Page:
By Antony Sguazzin and Gordon Bell
From Maputo to Khartoum, African governments are scrambling to contain the economic fallout from Russia’s invasion of Ukraine.
While the continent is well removed from the geopolitics that’s led to the conflict, it’s paying a heavy price; the crippling cost of importing oil products, wheat and fertilizer as the fighting crimps supply of the key commodities. Africa imported $6.9 billion of agricultural commodities alone from the two countries in 2020.
The National Muzeum at Wenceslas Square in Prague, Czech Republic
International oil prices surged as sanctions on Russia raised fears of shortages, while the cost of wheat has risen by two-fifths. That means more strain for African economies that have already been decimated by the coronavirus pandemic.
Options are limited. Bread is a staple in several African countries, while oil makes up a large chunk of many nations’ import bills.
Almost half of Sudan’s 44 million people will experience hunger this year as the country seeks an alternative to the 35% of its wheat supplies that came from the two warring nations last year, according to the World Food Programme.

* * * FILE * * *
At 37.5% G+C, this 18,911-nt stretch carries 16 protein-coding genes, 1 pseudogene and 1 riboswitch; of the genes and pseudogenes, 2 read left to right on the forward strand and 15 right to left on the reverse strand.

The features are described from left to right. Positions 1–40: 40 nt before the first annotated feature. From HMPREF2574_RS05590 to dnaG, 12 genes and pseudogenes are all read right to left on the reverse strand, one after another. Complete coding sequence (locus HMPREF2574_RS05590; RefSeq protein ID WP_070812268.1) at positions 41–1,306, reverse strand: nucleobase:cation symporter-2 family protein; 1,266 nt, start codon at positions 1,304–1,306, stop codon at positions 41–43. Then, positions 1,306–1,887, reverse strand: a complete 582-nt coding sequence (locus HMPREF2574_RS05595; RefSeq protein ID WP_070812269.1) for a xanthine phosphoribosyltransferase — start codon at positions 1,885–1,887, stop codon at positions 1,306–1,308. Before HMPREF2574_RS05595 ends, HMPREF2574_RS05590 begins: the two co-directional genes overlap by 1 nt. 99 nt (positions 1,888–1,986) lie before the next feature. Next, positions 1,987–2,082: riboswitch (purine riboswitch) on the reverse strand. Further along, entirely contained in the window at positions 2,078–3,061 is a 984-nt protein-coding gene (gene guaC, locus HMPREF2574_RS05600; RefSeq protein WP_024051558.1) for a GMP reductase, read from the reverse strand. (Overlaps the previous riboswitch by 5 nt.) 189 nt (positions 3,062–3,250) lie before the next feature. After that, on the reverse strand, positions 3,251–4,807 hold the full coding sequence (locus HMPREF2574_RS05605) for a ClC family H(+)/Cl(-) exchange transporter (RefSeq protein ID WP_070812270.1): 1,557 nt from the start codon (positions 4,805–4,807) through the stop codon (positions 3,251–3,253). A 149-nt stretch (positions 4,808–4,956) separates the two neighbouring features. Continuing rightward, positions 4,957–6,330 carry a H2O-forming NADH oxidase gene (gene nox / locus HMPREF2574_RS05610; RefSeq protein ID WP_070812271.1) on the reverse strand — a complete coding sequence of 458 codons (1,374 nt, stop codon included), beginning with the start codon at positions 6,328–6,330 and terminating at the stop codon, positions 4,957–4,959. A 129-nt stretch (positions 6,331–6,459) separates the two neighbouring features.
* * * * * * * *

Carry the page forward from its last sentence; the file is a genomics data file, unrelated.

Mozambique is cutting fees levied on fuel to try and keep a lid on prices, while Zimbabwe is reviewing the taxes in a bid to tamp down inflation. South Africa is mulling rationing gasoline and diesel sales. The African Development Bank is looking to accelerate a $1 billion plan to boost wheat production on the continent.
Fuel shortages in Nigeria cause queues at gas stations
There are some positives — oil producer Angola’s currency is the world’s best performer and mining dependent nations will see more revenue as commodity prices rise. Yet the inflation shock will persist, with Ukraine unlikely to plant much wheat this season and a likely decline in Russian oil supplies.
Credit | Bloomberg